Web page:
Finity – Review
Finity by: John Barnes
The King’s Deception by: Steve Berry
Robert J. Parker’s Wonderland by: Ace Atkins
Earth Made of Glass by: John Barnes
Cold Vengeance by: Douglas Preston and Lincoln Child
The Kill List by: Frederick Forsyth
Other Books I’m Reading:
Don’t Kiss with your Mouth Full by: Henry P. Mahone
Anathem by: Neal Stephenson
I was hesitant to pick up another many earths type book after my disappointment with The Long Earth by Pratchett and Baxter. However, I’d heard good buzz about Barnes’ Daybreak series. Which my library does not have access to. So, until I could chase his more recent work to the ground, I decided to go with what I did have easy access too.
I have to say I was not disappointed. Finity is 98% of a ripping yarn. Instead of the traveling through many worlds fiasco of other books, Finity starts out like you would expect an alternate history tale to start. I am a sucker for alternate history books. So I was good with that. The many worlds concept is added as we realize that people are blinking in and out from other time lines.
The hero of the book is one Professor Lyle Peripart. He is a third generation American ex pat living in New Zealand, since America is now part of the Reichs. That’s right. Germany won World War II by blowing up a chunk of the west coast. Lyle is working on some pretty abstract theories about a new kind of logic called abduction, when he is plucked out of obscurity by Geoffrey Iphwin CEO of ConTech.
Once Lyle, and his fiancé Helen are hired by Iphwin, all the crazy breaks free, and culminates in a violent road trip to find out what has happened to all the people who should be in America. It’s a fun, face paced, adventure read.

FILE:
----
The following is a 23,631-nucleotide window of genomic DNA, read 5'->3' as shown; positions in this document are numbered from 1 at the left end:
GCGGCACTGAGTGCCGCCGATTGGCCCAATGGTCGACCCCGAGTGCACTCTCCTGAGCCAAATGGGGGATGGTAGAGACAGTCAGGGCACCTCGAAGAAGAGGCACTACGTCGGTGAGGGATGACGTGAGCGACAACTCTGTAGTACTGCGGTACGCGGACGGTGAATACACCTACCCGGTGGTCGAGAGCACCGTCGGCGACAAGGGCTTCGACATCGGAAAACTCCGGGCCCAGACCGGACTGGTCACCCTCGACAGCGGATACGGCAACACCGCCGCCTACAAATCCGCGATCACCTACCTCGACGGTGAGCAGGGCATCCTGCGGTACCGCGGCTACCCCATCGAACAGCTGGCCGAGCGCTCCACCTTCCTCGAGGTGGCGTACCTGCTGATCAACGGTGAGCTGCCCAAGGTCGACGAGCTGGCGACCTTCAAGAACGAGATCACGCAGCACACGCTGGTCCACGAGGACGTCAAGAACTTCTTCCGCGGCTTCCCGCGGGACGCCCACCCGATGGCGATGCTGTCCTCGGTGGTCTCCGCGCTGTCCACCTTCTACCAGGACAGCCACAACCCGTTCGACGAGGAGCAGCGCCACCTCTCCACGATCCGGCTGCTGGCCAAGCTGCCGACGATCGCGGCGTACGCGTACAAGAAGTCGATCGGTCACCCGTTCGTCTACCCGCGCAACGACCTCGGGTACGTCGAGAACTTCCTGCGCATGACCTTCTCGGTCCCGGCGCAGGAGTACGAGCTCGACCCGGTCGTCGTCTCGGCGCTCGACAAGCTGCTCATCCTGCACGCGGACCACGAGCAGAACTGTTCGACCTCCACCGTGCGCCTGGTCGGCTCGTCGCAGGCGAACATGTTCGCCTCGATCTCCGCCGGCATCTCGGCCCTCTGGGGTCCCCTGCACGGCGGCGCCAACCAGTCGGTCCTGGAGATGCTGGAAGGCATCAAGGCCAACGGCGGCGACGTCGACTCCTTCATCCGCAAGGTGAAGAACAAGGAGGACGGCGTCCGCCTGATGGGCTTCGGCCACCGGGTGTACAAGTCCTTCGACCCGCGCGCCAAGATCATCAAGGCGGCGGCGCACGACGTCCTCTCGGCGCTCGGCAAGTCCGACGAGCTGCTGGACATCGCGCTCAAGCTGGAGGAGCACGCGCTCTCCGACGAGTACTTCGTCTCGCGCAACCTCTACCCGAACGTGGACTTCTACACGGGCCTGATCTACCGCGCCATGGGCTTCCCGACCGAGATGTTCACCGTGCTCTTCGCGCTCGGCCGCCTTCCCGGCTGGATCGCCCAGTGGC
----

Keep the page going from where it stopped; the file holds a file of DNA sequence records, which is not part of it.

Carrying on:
This is only 98% of a good read because of one scene of corporeal exuberance that is awkward, unnecessary, and weirdly placed. As well as, the ending. They sort of find the answer they are looking for, and then everyone left alive goes home. It’s exceptionally anticlimactic.
It is possible that Finity was intended as the first of a series. If that is the case, then the ending is a little less grievous.
Favorite Scene: The incident at the Curious Monkey.
Favorite Quote: “Some of the answers correlate,” Helen said, “but that kind of figures. Hardly anyone has Mickey Mouse being a Disney character and a newspaper character named after a brand of chewing gum; nobody had Teddy Roosevelt assassinated by German agents in 1916 and being Secretary of War during World War Two.”
Enjoyability: Four and a half stars. Everything except of the ending was a five.
Where to read this book: Anywhere. But afterwards you may want to stay away from phones for a while.
Further reading: I started the Steve Berry book. Looks promising.
Posted on October 26, 2013, in books, Fiction, Reading, review and tagged Deception, Douglas Preston, Earth Made of Glass, Finity, Frederick Forsyth, Neal Stephenson, Reading, World War II. Bookmark the permalink. Leave a comment.